Leadership Books I’m Reading Right Now

Reading is one of the absolute best things you can do to accelerate your career. Here are the books I’ve been reading lately to boost my leadership and management skills in particular.


1. Dare to Lead – Brené Brown

First is Dare to Lead by Brené Brown, which I finished at the end of last year and it has really informed how I’m managing the Bossed Up team this year.

I’m a big fan of Brené Brown, as I think a lot of people are for her pioneering work and storytelling prowess as it relates to her research on the power of vulnerability. She’s really a shame researcher, but the flip side of shame has led her to become an expert in vulnerability and how that impacts relationships of all kinds.

Dare to Lead is her really focusing her vulnerability lens on the realm of leadership relationships – how to build trust, how to be courageous, how to take risks in a high visibility environment. That can be really hard because the reality is that the more you rise in the ranks in any organization, it feels like the higher you climb, the the farther you have to fall.

People become risk-averse. People become vulnerability-averse and think we have to command, control, and put on this tough armor.

Dare to Lead really helps push back on that concept. Her subtitle is Brave Work, Tough Conversations, Whole Hearts. Reading her book was like a management masterclass in an interactive way. I think the best stuff in this book was in the final third of the book.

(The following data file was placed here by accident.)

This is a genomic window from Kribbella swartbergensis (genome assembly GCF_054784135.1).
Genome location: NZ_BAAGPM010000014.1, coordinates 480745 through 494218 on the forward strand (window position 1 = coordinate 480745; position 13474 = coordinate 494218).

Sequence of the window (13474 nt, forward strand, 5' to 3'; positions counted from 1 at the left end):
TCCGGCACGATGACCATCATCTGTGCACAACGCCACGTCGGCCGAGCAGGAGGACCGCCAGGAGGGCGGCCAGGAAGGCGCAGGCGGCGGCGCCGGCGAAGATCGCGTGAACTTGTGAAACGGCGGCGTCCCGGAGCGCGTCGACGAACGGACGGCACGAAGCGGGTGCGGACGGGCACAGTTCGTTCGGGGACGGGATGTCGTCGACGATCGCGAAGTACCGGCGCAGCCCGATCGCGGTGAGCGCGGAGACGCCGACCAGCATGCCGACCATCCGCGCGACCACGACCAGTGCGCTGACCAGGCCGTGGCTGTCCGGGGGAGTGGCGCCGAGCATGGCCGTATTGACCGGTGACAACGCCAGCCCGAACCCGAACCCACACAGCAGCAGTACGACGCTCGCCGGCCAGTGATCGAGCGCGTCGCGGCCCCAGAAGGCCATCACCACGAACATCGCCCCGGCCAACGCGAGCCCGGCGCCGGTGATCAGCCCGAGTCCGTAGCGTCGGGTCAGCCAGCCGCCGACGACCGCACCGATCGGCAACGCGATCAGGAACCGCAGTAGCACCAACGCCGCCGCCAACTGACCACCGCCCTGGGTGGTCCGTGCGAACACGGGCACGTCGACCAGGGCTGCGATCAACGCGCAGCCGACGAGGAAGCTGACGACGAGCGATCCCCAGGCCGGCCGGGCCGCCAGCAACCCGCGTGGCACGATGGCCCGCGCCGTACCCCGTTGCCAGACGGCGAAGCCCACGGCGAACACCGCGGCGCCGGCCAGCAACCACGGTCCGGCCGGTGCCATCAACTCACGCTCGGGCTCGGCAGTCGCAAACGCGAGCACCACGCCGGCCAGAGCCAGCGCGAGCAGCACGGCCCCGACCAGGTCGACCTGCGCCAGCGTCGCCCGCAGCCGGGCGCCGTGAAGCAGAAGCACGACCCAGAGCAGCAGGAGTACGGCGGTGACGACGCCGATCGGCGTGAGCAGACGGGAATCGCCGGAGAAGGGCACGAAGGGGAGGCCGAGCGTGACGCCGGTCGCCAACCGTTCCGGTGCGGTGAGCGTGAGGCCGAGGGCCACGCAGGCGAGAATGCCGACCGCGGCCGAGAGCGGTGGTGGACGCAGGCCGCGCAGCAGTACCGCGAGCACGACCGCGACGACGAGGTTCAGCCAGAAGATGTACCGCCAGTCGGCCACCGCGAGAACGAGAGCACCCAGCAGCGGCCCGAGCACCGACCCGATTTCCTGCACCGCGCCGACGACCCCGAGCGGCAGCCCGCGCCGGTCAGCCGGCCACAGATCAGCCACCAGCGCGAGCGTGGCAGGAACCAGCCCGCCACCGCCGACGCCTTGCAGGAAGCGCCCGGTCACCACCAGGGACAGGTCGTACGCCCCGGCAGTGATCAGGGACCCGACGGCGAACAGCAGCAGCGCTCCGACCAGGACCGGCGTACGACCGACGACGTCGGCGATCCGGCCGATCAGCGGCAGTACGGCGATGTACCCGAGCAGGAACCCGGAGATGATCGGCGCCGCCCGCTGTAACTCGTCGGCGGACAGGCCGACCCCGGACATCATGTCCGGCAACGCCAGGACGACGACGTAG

I really enjoyed the actionable, practical, instructive takeaways that she offers not only through the book itself, but through the corresponding assets she has available on her website that you can download. I really like Brené Brown for the practical nature behind the concepts that she introduces in the book – especially if you are a leader and looking to motivate and connect with your team in a more authentic and deep way.


2. Leaders Eat Last – Simon Sinek

The second book that I am working on is Simon Sinek’s Leaders Eat Last. Now I have to say I’ve been listening on Audible and I find his storytelling ability to connect with the key concepts that he’s sharing to be really profound and really memorable and delightful. That being said, my only critique of this book is just it just goes on forever. I feel like this book is taking me forever to get through.

But my favorite part of his book thus far is the section called Leadership Lessons. That’s where he really summarizes and gets to the heart of his philosophy of what could be termed servant leadership. He draws a ton of parallels from the military.

Even the title Leaders Eat Last alludes to the military’s rank and order system, and how in every branch of the military the highest ranking officers are always the last to eat and how the petty officers and recruits and new new recruits are always the first to eat because the leaders are there to provide cover for their their team.

I really like the military references he uses because life and death is so clear – those teams need to be full of trust because the risks are so high. He really breaks down the importance of providing cover – ground cover, air cover, to make sure you’re clearing the decks and clearing obstacles and covering your team’s backs. That kind of integrity and trust is not an easy thing to build. It is an easy thing to break. The consequences of not having that level of trust and integrity in your leaders can be disastrous both in a life and death situation, but also just in an economic perspective.